I didn't like this book much at all. Unfortunately, I was right at the 50% mark when I realized how much I disliked this book - and I'd been reading for an hour or so in the airport, and that's really some of the only quality reading time I get, and I didn't want to waste it by completely abandoning the book. So I kept reading, hoping maybe something would happen to improve my feelings about the story, but, no, that didn't happen.

In this book, we have Grace, a former musician, currently an instrument maker, who is in a long term relationship with a married man in France. She lives near a Eurostar station in the UK, and visits him in Paris often - though he lives with his family in Strasbourg. One night, when they go out, something happens which attracts media attention - and David is upset because he's afraid his children will find out he's in this relationship. Then the wife is upset because everyone now knows her husband has a mistress, even though she's always known and was okay with the arrangement. The huge social media response and the extreme attempt to hide this seems a bit much, and was one of the issues I had with this story. 

Eventually, Grace learns something horrible about David and has a breakdown, and her two friends, a man in his 80s and a teenage girl help her come to terms with what happened. I realize this is supposed to be a story about her finding herself and learning to move on without this man in her life, while also coping with some horrible things in her past, but it didn't feel that way to me. She didn't have much choice. She was, for the most part, dumped. She had to face the reality that the life she thought she had wasn't ever going to happen. I didn't find the story especially empowering, but rather very sad.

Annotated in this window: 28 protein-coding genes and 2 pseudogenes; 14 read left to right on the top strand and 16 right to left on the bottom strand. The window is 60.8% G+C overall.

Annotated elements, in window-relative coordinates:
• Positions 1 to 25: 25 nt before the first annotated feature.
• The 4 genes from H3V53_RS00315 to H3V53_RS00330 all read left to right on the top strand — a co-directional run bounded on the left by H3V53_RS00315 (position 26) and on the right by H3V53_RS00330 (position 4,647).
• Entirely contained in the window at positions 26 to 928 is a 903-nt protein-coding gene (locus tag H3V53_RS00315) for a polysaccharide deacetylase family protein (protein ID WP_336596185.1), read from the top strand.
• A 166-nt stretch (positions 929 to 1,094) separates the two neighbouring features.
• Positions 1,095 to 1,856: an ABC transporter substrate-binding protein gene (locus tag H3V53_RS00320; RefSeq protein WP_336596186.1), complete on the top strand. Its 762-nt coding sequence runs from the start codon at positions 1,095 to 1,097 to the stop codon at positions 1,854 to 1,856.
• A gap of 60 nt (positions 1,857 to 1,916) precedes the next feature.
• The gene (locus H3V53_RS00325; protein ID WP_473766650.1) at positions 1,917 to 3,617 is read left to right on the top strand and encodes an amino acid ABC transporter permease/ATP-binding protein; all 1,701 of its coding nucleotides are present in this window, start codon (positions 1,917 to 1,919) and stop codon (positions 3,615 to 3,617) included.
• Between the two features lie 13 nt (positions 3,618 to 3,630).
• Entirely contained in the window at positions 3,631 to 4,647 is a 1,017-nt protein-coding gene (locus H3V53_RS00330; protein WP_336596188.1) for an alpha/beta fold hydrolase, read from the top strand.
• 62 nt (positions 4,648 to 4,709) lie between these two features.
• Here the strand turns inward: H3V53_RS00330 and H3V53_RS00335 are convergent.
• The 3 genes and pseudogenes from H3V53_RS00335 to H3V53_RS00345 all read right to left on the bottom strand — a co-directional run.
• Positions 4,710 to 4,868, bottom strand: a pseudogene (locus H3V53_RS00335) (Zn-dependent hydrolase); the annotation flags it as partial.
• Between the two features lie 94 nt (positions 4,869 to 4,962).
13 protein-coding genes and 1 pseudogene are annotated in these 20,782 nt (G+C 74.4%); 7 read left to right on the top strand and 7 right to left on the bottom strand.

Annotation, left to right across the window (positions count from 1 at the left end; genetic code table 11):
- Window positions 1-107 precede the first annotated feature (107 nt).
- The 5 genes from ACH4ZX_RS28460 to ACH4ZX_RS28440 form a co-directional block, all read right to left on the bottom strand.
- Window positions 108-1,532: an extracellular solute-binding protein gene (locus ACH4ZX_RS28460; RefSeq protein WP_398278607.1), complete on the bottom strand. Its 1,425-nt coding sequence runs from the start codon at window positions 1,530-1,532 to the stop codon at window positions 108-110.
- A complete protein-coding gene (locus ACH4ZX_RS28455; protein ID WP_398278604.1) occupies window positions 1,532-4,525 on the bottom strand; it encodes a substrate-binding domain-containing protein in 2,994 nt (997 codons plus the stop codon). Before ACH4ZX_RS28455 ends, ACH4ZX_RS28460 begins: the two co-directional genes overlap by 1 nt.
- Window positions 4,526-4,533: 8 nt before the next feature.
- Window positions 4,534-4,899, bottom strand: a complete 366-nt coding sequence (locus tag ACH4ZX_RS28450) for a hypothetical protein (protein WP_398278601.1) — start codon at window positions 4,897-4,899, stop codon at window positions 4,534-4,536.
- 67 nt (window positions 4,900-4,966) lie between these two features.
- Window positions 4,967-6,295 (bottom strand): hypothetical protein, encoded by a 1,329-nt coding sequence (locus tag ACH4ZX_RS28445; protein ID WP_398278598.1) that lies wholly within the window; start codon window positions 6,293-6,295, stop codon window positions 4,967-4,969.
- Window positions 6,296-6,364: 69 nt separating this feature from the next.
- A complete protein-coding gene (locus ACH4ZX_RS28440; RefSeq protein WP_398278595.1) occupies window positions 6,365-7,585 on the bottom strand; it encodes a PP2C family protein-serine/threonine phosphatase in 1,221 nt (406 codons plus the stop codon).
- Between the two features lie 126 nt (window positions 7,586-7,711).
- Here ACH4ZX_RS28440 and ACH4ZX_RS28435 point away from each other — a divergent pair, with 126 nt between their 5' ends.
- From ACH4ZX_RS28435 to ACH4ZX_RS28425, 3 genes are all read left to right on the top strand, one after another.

I think what really set me off is that this story included items that I consider to be pet peeves of mine, and I know it's something that doesn't bother other people, so maybe take my intense dislike with a grain of salt.

I'm so tired of books in which the main story line is a seemingly intelligent woman deeply involved in a very, very bad relationship with a horrible man. (In this book, we spend about half the book being told he's a really great guy, everyone likes him, he's supportive of her interest and career, attentive and caring, and then all of a sudden we learn he's the worst.) But even more than that, I'm tired of stories in which these same women enter into long-term relationships because of an accidental/unplanned pregnancy. This is becoming a thing, or maybe I just keep selecting the wrong books. Several books I've read in the last few months involve a woman in a bad relationship or in most cases (not in this case) a marriage all because they got pregnant - didn't like the person all that much, or know him all that well, but hey, we have no other option because BABY and that's the most important thing in a woman's life, right? - cringe. Also, in almost all of the cases, the pregnancy ends in miscarriage, but the relationship continues, everyone so very sad and hopeless because there's no baby. In one of the books, the baby died after a year or so, and the woman remained in the marriage even though the pregnancy was the result of break-up sex, and eventually walked in on her husband having sex with his secretary. I long for stories about women who take some sort of control over their lives and realize that getting pregnant doesn't automatically mean having a baby or, even if they do want the baby, realizing marriage isn't necessary.